I’m the author of the blog-post cited by @c-cube … and the approach taken there might be different from what you’re after.
The next blogpost: Cranial Burnout: A Component-based GUI with Functional Flavour has an updated note thanks to Leo White suggesting looking at “mixins”. Unfortunately, I see the link in the post is stale… instead look here: Classes - Real World OCaml, and the relevant material starts under the heading “Virtual Classes and Methods”, eventually getting the subheading “Mixins”.
Comparing the two approaches, mixins and my implementation of “components”:
They both offer a means of composing properties… and behavior, though with mixins behavior is more direct, whereas components imply behavior via properties.
One major difference is that mixins offer static guarantees and language-level support, whereas the components are dynamic (suited to additions and removals at runtime).
Also, the components are naturally grouped by property, and suited to operating by-property. The mixin objects could of-course be grouped similarly, but there’s no requirement (or natural inclination).
I once worked at a company where another team (on a different game) was using a mixin approach, while we were using components similar to what I posted about (though in C++ in both cases).
Anyway, their game-objects were predefined classes built of mixins. The player inherited from twenty-or-more mixins, like Controllable, Targetable, etc.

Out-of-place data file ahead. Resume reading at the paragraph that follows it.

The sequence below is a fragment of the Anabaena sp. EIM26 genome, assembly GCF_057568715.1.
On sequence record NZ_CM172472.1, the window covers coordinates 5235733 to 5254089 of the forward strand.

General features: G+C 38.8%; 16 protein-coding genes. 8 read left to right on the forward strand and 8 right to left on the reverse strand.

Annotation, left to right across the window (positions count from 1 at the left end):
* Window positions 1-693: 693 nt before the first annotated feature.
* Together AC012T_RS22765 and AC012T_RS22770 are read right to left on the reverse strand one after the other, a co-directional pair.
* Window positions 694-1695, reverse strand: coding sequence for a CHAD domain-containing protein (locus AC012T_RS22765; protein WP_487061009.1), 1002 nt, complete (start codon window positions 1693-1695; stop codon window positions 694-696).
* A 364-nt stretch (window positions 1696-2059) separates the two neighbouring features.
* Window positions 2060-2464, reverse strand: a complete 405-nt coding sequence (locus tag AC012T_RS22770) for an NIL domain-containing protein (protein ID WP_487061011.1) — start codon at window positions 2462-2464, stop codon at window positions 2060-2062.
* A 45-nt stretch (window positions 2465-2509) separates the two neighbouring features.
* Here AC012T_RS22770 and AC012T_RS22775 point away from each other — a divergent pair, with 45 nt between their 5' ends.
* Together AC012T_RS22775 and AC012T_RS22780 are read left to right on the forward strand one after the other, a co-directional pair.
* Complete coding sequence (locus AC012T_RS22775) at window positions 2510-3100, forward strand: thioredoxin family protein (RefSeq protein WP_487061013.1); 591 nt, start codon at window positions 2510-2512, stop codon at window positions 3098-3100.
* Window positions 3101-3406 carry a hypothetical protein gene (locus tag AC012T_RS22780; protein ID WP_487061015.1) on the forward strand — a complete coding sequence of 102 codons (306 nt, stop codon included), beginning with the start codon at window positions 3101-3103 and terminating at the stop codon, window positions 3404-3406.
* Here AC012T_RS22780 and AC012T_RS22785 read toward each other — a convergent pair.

Again, the difference was that they had compile-time guarantees, and quick access to properties/features from a game-object.
What we had was more flexible at runtime, and imposed a property-wise style of processing rather than traditional object-wise.
In this specific situation, processing by-property turned out detrimental (good postmortem material here!): primarily because the team overall was still familiar with OO-style, typical game-code like
object.Update(). However, property-wise updates can be very helpful: It can be compatible with data-oriented design, systems processing an array (table) of data, which many do for perfomance (new Unity ECS, as opposed to old Unity OO-ish components). It also simplifies multithreading and avoids weird update-order bugs (which are usually ignored-with-hope-nothing-is-serious, but would require double-buffered game-state to actually update correctly – whereas any specific property-table sensitive to update-order can easily be double-buffered where required).
I tried to think of a way to satisfy the interface you propose, but the type-theory part of my brain is pretty weak. But one limitation would be that you couldn’t really have a function which conditionally adds a component at runtime, right? What would the return type be? Schrödinger object?
But you could use the mixin approach to flexibly compose (predefined) entity types… and perhaps also satisfy a component-like interface, though I’m not sure it’s of value in this case – might be!
It’s nice to see someone exploring this space in OCaml. Is this game-related?